NCBI ROFL: Why can't you tickle yourself?

By ncbi rofl | October 21, 2009 3:00 pm

“It is well known that you cannot tickle yourself… …When a movement is self-produced, its sensory consequences can be accurately predicted, and this prediction can be used to attenuate the sensory effects of the movement. Studies are reviewed that demonstrate that as the discrepancy between predicted and actual sensory feedback increases during self-produced tactile stimulation there is a concomitant decrease in the level of sensory attenuation and an increase in tickliness.”

CATEGORIZED UNDER: NCBI ROFL, rated G, ridiculous titles
  • Dhivajri

    So why isn't there sensory attenuation of other forms of "self-produced tactile stimulation"?

  • Vyapada

    Who says there isn't? Does the "self-produced tactile stimulation" you're describing have the same sensory effect as an externally produced tactile stimulation?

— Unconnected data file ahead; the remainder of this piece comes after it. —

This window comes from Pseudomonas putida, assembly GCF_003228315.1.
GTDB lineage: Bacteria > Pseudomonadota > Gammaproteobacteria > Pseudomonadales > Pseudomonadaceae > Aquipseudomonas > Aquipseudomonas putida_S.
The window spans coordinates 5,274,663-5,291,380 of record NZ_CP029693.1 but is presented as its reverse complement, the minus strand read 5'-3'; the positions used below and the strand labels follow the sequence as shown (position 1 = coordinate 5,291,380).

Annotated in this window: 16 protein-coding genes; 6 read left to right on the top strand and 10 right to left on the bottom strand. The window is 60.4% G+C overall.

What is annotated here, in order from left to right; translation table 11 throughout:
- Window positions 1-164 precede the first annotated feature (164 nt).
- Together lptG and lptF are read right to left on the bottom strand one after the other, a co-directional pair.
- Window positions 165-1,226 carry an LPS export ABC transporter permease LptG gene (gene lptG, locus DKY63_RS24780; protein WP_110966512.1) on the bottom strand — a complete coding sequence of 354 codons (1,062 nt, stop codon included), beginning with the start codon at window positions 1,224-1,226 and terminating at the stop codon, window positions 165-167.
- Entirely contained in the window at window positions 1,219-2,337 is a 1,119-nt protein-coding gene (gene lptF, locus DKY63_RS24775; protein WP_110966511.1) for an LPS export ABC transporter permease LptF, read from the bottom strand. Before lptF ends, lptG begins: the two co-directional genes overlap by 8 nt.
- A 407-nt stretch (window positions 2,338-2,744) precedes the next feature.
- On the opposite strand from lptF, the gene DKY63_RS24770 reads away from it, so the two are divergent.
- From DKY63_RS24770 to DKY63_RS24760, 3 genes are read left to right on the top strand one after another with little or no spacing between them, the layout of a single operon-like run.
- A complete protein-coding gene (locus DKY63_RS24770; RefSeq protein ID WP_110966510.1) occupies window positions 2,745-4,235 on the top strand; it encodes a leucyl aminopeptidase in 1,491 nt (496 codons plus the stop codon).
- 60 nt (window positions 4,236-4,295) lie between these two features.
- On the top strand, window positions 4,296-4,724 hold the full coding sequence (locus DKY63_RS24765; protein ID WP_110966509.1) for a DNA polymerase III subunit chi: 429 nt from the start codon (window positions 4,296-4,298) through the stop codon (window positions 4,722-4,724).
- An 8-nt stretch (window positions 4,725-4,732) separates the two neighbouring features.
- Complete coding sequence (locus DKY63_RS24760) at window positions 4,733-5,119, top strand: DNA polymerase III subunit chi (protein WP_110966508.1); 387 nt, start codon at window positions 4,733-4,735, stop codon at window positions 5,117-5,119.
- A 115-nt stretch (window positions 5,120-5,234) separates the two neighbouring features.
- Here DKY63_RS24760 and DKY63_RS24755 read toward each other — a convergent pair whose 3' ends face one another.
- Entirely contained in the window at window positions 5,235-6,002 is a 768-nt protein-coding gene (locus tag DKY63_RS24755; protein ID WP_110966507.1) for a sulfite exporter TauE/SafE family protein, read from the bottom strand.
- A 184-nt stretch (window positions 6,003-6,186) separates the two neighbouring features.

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About ncbi rofl

NCBI ROFL is the brainchild of two Molecular and Cell Biology graduate students at UC Berkeley and features real research articles from the PubMed database (which is housed by the National Center for Biotechnology information, aka NCBI) that they find amusing (ROFL is a commonly-used internet acronym for "rolling on the floor, laughing"). Follow us on twitter: @ncbirofl

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